‘Lollipop men and women down by more than 2,000’

Union blames the falling numbers on ‘brutal Tory austerity’ and says pupils are ‘no longer safe walking home from school’

Tes Reporter

‘Lollipop men and women down by more than 2,000’

The number of lollipop men and women employed in the UK has been cut by more than 2,000 in the past decade, according to a new study.

The GMB union blamed years of austerity for the cuts, warning it was affecting the safety of children walking to and from school.

The union used Freedom of Information legislation to ask councils across the UK how many school crossing patrol officers they employed in the last financial year compared to 2009-10.


The history: Love that lollipop

More figures: Could lollipop ladies become a thing of the past?

News: Half of primary pupils haven’t received road safety training

Related: School bike-share scheme for pupils is a 'UK first'


In 2009-10, there were 7,128 employed by councils across England, Scotland and Wales and by 2017-18 that had dropped to 5,047, said the union.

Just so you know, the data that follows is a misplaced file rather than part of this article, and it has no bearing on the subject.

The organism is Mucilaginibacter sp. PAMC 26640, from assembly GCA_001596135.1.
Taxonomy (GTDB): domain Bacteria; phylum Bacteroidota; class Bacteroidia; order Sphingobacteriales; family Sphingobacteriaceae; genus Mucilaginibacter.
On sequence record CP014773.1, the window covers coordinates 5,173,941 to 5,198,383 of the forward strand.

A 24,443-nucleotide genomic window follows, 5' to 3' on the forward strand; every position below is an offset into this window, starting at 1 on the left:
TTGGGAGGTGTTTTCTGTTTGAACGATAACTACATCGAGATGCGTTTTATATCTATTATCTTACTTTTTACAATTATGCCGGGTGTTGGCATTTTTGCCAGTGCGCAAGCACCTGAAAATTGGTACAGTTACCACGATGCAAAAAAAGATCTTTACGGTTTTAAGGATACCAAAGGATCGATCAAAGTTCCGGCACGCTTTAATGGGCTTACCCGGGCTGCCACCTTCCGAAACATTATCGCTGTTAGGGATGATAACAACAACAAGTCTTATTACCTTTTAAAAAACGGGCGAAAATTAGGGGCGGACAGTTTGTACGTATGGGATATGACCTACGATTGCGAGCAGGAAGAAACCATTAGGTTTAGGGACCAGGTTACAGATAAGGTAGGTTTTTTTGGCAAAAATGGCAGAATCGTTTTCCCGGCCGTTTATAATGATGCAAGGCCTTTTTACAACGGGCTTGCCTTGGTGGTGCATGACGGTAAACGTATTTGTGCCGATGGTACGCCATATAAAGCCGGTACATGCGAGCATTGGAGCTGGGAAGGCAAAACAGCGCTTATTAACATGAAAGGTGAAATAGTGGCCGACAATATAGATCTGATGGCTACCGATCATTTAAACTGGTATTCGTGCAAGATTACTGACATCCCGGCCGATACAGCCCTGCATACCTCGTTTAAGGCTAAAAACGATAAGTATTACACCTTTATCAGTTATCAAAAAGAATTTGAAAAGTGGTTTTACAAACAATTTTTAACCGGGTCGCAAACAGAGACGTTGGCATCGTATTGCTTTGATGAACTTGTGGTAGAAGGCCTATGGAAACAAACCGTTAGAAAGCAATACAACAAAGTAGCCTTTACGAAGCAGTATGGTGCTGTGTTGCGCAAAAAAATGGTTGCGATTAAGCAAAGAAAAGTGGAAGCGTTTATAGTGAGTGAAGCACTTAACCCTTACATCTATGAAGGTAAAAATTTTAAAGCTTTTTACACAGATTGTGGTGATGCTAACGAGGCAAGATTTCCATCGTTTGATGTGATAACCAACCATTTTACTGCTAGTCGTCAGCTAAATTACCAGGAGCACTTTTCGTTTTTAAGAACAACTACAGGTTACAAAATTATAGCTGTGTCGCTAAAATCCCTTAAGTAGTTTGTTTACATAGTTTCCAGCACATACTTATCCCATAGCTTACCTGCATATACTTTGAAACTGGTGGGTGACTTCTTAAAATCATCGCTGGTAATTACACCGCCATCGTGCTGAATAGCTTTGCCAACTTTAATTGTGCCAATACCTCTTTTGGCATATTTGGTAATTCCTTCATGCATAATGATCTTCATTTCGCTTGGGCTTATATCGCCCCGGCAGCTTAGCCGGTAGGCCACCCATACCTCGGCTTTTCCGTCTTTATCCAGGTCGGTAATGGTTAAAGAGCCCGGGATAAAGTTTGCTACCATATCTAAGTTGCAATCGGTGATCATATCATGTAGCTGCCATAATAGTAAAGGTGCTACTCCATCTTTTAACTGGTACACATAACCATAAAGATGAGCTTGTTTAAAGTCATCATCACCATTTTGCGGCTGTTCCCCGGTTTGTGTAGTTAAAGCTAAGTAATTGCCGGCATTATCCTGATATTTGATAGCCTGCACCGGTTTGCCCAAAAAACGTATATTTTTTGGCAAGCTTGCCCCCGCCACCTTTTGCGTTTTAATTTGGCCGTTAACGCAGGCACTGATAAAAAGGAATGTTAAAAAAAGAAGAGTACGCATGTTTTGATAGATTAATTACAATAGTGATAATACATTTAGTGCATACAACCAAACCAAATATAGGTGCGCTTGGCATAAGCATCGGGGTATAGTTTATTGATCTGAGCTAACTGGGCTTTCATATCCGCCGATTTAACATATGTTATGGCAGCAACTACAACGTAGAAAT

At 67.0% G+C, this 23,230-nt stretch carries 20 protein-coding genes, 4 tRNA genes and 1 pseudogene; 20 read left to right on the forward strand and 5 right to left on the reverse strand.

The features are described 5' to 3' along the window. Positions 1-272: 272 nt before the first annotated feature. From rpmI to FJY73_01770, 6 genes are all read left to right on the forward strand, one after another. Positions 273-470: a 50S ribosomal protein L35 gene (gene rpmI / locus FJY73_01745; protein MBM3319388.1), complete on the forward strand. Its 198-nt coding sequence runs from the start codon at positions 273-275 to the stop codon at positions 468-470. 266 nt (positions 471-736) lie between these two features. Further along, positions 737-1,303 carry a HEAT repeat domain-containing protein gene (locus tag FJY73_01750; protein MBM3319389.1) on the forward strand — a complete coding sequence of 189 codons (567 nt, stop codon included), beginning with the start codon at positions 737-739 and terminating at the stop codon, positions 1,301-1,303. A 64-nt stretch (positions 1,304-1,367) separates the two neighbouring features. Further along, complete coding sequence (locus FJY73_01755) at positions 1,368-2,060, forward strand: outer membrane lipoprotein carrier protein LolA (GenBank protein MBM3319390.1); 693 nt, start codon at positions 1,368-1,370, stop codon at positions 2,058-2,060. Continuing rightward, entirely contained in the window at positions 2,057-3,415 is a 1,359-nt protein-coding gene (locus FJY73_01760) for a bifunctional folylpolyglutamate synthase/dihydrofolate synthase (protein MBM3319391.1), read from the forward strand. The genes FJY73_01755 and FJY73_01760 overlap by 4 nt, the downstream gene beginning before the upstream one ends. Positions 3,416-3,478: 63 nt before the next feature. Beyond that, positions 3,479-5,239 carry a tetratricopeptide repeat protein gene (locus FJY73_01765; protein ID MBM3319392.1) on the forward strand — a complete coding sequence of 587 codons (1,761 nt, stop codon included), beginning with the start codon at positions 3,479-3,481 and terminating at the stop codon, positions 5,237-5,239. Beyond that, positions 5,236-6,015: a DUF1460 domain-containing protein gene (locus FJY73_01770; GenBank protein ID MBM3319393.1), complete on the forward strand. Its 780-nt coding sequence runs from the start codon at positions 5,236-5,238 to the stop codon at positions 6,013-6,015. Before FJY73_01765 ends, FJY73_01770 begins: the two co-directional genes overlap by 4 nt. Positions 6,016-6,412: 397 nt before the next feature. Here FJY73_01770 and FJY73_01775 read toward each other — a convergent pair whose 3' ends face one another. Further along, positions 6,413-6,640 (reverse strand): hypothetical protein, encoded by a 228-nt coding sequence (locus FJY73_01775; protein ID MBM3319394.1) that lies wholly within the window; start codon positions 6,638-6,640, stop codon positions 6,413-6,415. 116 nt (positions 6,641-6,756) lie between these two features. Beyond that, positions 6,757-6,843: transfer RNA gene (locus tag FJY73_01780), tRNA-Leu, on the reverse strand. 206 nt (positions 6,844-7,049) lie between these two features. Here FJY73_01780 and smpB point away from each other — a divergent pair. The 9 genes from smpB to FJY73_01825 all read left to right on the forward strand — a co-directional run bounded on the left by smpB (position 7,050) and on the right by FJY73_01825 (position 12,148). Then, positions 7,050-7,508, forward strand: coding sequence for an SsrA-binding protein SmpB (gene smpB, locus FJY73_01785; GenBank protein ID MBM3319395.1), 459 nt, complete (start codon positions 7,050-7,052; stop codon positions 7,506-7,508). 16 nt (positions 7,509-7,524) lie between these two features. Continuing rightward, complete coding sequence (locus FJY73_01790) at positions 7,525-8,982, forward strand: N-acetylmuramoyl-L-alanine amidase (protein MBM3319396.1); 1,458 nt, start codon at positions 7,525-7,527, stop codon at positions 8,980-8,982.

The West Midlands and the North West were the worst-hit regions, with drops of 386 and 378 respectively, while Wales had 250 fewer school crossing patrol officers, with Scotland losing 163, according to the GMB.

National officer Rehana Azam said: "Ten years of brutal Tory austerity have left scars right across our society, and now it's got to the point where our kids aren't even safe walking home from school.

"No parent wants to get the call that their child has been involved in an accident, but that's the risk councils are taking because they are so cash-strapped.

"Austerity is a choice but councils have been left with no choice but to make savings.

"Our public services need proper funding, so they can rebuild from the ruins left by a decade of savage cuts."

Register to continue reading for free

It only takes a moment and you'll get access to more news, plus courses, jobs and teaching resources tailored to you

Tes Reporter

Latest stories

Will teachers fight a 'catch-up' extended school day?

Will teachers fight a 'catch-up' extended school day?

LONG READ: Longer school days are predicted to be key to a 4-year Covid recovery plan due to be unveiled by the PM next month. William Stewart examines whether this means a bust-up with teachers' leaders.
William Stewart 18 Apr 2021